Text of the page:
I've done lime alone with manures, but i'm learning it's not needed if the pasturization process is done correctly.

#16 blackout

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Posted 23 October 2005 - 09:40 AM

I am talking of only using lime and bleach on manure, no heat at all. I have a tray I prepared just yesterday. 500g cow poo+50g hydrated lime+100ml water+ 3ml bleach + 200g colonised wheat.

Fingers crossed.

#17 Hippie3

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Posted 02 November 2005 - 09:12 AM

I am talking of only using lime and bleach on manure, no heat at all. I have a tray I prepared just yesterday. 500g cow poo+50g hydrated lime+100ml water+ 3ml bleach + 200g colonised wheat.
Fingers crossed.


blackout-
how'd that go ?

#18 blackout

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Posted 02 November 2005 - 12:50 PM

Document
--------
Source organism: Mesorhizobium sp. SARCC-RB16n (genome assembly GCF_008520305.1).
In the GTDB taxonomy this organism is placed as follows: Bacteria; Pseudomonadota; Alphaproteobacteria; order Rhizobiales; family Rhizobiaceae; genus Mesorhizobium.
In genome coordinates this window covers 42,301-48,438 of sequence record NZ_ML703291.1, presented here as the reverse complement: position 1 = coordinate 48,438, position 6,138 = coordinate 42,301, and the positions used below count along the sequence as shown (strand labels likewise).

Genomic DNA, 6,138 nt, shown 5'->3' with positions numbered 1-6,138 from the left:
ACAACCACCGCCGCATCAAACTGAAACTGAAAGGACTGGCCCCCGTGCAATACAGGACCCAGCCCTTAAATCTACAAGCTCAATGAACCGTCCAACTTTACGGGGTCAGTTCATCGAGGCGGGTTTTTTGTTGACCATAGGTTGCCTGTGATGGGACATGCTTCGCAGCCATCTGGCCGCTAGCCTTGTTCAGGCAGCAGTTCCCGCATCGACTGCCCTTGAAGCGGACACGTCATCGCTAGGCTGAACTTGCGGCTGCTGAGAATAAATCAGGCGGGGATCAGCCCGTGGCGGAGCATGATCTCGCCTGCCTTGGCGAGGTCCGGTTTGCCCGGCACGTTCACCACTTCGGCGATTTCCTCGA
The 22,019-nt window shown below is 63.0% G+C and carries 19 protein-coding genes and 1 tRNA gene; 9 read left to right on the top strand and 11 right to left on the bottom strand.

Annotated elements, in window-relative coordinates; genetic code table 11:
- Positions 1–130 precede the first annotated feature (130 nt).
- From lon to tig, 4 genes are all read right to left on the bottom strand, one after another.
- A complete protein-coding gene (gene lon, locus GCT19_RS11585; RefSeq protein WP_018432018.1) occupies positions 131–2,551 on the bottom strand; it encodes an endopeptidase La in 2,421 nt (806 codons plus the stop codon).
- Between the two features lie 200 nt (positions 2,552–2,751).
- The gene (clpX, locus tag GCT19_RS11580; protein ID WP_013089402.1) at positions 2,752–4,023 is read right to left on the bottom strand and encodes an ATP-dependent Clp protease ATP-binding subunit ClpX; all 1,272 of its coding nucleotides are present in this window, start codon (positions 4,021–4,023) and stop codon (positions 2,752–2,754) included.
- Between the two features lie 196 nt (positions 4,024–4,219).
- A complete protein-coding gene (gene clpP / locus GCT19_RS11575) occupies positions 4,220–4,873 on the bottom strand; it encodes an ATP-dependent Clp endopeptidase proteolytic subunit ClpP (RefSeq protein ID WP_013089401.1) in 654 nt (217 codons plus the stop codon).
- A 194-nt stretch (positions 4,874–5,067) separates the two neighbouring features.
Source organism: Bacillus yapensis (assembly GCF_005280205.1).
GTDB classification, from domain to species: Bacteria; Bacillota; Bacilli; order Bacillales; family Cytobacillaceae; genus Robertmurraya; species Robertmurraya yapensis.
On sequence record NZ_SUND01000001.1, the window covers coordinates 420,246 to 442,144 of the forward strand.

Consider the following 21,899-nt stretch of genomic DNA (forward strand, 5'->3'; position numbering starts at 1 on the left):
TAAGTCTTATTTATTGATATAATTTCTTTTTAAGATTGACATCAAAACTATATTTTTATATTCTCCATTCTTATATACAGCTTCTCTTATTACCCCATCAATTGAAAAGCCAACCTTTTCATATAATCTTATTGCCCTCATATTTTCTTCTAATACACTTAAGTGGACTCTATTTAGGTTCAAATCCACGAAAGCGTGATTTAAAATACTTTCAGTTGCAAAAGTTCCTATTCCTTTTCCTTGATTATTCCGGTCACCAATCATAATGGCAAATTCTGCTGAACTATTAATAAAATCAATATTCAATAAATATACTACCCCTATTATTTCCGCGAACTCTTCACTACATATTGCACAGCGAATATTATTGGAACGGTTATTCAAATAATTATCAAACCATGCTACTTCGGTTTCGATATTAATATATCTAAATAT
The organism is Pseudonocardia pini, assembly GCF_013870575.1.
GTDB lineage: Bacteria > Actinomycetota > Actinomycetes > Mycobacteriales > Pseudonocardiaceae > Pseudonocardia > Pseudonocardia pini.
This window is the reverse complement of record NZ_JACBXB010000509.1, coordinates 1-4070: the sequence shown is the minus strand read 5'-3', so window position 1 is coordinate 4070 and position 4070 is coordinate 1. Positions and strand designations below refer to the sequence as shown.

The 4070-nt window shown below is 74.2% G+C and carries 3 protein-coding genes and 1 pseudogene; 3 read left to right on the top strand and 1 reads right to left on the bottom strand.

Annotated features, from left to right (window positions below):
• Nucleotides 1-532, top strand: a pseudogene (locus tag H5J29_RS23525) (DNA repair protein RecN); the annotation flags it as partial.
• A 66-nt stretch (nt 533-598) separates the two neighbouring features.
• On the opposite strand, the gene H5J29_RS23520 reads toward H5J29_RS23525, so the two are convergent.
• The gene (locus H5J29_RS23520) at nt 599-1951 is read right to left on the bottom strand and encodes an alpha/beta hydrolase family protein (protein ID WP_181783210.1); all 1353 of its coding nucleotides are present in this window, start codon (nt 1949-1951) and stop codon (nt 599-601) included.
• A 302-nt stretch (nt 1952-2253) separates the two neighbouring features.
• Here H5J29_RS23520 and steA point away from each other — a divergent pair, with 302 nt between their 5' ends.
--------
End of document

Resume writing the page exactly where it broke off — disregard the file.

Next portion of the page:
It is about 80-90% colonised now. It has sort of stalled. I left it a bit dry on purpose, it ate it up pretty quick. I have since added some more water, about 50ml which it absorbed well.
I also cased it. I think the casing has too much hydrated lime. My other microwave pastuerised cow manure/straw was cased with the same stuff and it didnt colonise it well. I scraped it off leaving about 1/4" behind, I put about 1/4" on the limed cow poo too, just to stave off airborne contams. No bad smells yet. I will try the liming again, this time at proper field capacity, it wont be for a while though.

This is a pic of the fruiting KS tray on microwave paseurised cow poo & straw. This was spawned with that jar of black burnt wheat I had, if you can remember back about 2 months

Attached Thumbnails

  • KS cow straw 31 oct 05.jpg


#19 Hippie3

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Posted 03 November 2005 - 09:23 AM

if you can remember back about 2 months

:lol:
sometimes i can,
sometimes i can't.
:rasta:

#20 blackout

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Posted 03 November 2005 - 12:08 PM

heres some pics smokey

Attached Thumbnails

  • burnt_wheat_15aug.jpg
  • burnt_wheat_10_sep_05.jpg
  • roasted_clone_grain_29july.jpg
  • burnt_wheat.jpg